Sharp-leaf galangal fruits (Yi Zhi Ren) Lindera roots (Wu Yao) Yam (Shan Yao)

Suo Quan Wan

Chinese: 缩泉丸

Pinyin: Suō Quán Wán

Other names: Restrict the Fountain Pill, Contracting the Spring Pill

Number of ingredients: 3 herbs

Formula category: Formulas that secure Essence and stop enuresis

Conditions for which it may be prescribed: Urinary incontinencePostpartum incontinence

  1. Warms the Kidneys
  2. Dispels cold
  3. Reduces urinary frequency
  4. Stops leakage

Contraindications: Spicy and other stimulating types of food should not be eaten while taking this... Spicy and other stimulating types of food should not be eaten while taking this formula. see more

Source date: 1227 AD

Source book: Formulas Kept by the Wei Family

Suo Quan Wan is a 3-ingredient Chinese Medicine formula with Sharp-Leaf Galangal Fruits (Yi Zhi Ren) as a principal ingredient.

Invented in 1227 AD, it belongs to the category of formulas that secure Essence and stop enuresis. Its main actions are: 1) warms the Kidneys and 2) dispels cold.

In Chinese Medicine health conditions are thought to arise due to "disharmonies" in the body as a system. These disharmonies are called "patterns" and the very purpose of herbal formulas is to fight them in order to restore the body's harmony.

In this case Suo Quan Wan is used by TCM practitioners to fight patterns like Bladder Deficient and Cold. From a Western Medicine standpoint, such patterns can give rise to a range of conditions such as urinary incontinence or postpartum incontinence for instance.

On this page, after a detailed description of each of the three ingredients in Suo Quan Wan, we review the patterns and conditions that Suo Quan Wan helps treat.

The three ingredients in Suo Quan Wan

Yi Zhi Ren is a king ingredient in Suo Quan Wan. Like the name indicates, it means it has more power than other ingredients in the formula.

1. Sharp-Leaf Galangal Fruits (Yi Zhi Ren)

Part used: Dried ripe fruit

Nature: Warm

Taste(s): Pungent

Meridian affinity: SpleenKidney

Category: Tonic herbs for Yang Deficiency

Yi Zhi Ren warms the Kidneys and helps them grasp the Qi of the Bladder. It also warms the Spleen, which assists in governing Fluids. Lastly it also has a more direct action in stabilizing and binding up urine.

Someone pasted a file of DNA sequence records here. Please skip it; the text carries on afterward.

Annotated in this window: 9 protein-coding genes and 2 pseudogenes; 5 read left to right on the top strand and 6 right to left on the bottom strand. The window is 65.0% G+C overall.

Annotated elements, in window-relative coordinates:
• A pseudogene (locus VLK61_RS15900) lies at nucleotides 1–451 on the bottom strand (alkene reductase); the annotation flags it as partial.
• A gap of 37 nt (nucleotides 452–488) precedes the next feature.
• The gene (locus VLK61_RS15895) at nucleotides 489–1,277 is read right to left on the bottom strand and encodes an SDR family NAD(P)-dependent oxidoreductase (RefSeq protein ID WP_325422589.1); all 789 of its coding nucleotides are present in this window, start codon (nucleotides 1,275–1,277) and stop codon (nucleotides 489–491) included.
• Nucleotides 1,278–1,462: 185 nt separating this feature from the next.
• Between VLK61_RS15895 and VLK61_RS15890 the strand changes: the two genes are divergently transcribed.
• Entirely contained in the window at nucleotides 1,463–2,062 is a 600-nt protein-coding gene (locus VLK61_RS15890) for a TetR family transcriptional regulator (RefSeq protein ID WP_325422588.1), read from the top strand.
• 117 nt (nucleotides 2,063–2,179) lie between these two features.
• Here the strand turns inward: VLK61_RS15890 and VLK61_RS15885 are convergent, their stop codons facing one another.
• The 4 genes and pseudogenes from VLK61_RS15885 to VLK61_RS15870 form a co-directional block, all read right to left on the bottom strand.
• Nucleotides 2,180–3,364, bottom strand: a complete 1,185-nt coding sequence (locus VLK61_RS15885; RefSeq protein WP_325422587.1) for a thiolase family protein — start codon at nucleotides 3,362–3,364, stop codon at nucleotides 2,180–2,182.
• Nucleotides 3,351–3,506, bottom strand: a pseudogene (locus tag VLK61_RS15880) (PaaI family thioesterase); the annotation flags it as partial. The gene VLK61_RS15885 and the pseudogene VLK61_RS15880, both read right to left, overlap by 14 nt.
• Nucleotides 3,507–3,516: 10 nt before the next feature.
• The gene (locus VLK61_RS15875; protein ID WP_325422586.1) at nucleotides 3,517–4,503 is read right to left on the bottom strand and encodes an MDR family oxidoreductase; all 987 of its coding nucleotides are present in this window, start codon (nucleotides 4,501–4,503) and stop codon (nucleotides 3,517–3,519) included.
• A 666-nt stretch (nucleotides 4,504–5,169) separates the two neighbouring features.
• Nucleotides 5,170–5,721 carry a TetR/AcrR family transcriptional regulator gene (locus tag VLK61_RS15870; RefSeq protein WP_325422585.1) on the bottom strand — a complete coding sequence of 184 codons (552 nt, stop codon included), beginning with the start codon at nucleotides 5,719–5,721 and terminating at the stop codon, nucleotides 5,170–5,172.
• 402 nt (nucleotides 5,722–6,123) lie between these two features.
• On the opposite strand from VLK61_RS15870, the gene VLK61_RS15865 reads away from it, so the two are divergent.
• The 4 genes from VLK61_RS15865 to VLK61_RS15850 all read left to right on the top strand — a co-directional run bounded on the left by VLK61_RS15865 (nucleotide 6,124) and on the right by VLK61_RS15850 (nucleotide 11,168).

Learn more about Sharp-Leaf Galangal Fruits (Yi Zhi Ren)

Wu Yao is a deputy ingredient in Suo Quan Wan. This means it helps the king ingredient(s) treat the main pattern or it serves to treat a coexisting pattern.

2. Lindera Roots (Wu Yao)

Part used: Dried root tuber

Nature: Warm

Taste(s): Pungent

Meridian affinity: BladderSpleenKidneyLung

Category: Herbs that regulate Qi

Wu Yao disperses Cold (whether it is Excess or Deficient) in the Lower Burner and thereby helps transform the Bladder Qi and restrain urination. It is particularly effective in dispersing Cold Qi between the Kidneys and Bladder.

Learn more about Lindera Roots (Wu Yao)

Shan Yao is an assistant ingredient in Suo Quan Wan. This means that it either serves to reinforces the effect of other ingredients or it moderates their toxicity.

3. Yam (Shan Yao)

Part used: Dried rhizome

Nature: Neutral

Taste(s): Sweet

Meridian affinity: SpleenKidneyLung

Category: Tonic herbs for Qi Deficiency

In general Shan Yao's main actions are as follows: "Tonifies the Spleen and Stomach. Tonifies the Lung Qi and nourishes the Lung Yin. Nourishes the Kidneys and consolidates Jing."

In the context of Suo Quan Wan, it is used because it strengthens the Spleen, tonifies the Kidneys, and binds up the Essence.

Learn more about Yam (Shan Yao)

Suo Quan Wan is used to treat Bladder Deficient and Cold

It's important to remember that herbal formulas are meant to treat patterns, not "diseases" as understood in Western Medicine. According to Chinese Medicine patterns, which are disruptions to the body as a system, are the underlying root cause for diseases and conditions.

As such Suo Quan Wan is mostly used to treat the pattern "Bladder Deficient and Cold" which we describe below.

But before we delve into Bladder Deficient and Cold here is an overview of the Western conditions it is commonly associated with:

Urinary incontinence Postpartum incontinence

Again it wouldn't be correct to say "Suo Quan Wan treats urinary incontinence" for instance. Rather, Suo Quan Wan is used to treat Bladder Deficient and Cold, which is sometimes the root cause behind urinary incontinence.

Now let's look at Bladder Deficient and Cold, a pattern that TCM practitioners commonly treat with Suo Quan Wan.

The Bladder is a so-called "Fu" Organ. Learn more about the Bladder in Chinese Medicine

Bladder Deficient and Cold

Suo Quan Wan is sometimes prescribed by TCM practitioners to treat Bladder Deficient and Cold. This pattern leads to symptoms such as frequent urination, pale and abudant urination, incontinence and enuresis. Patients with Bladder Deficient and Cold typically exhibit deep (Chen) or weak (Ruo) pulses.

This pattern is similar to Kidney Yang Deficiency or Kidney Qi not Firm, except with more Bladder related symptoms. It can derive from Kidney Yang Deficiency like it can be a precursor for it, both patterns are intrinsically linked.

This is because the Bladder derives its Qi from Kidney Yang to... read more about Bladder Deficient and Cold

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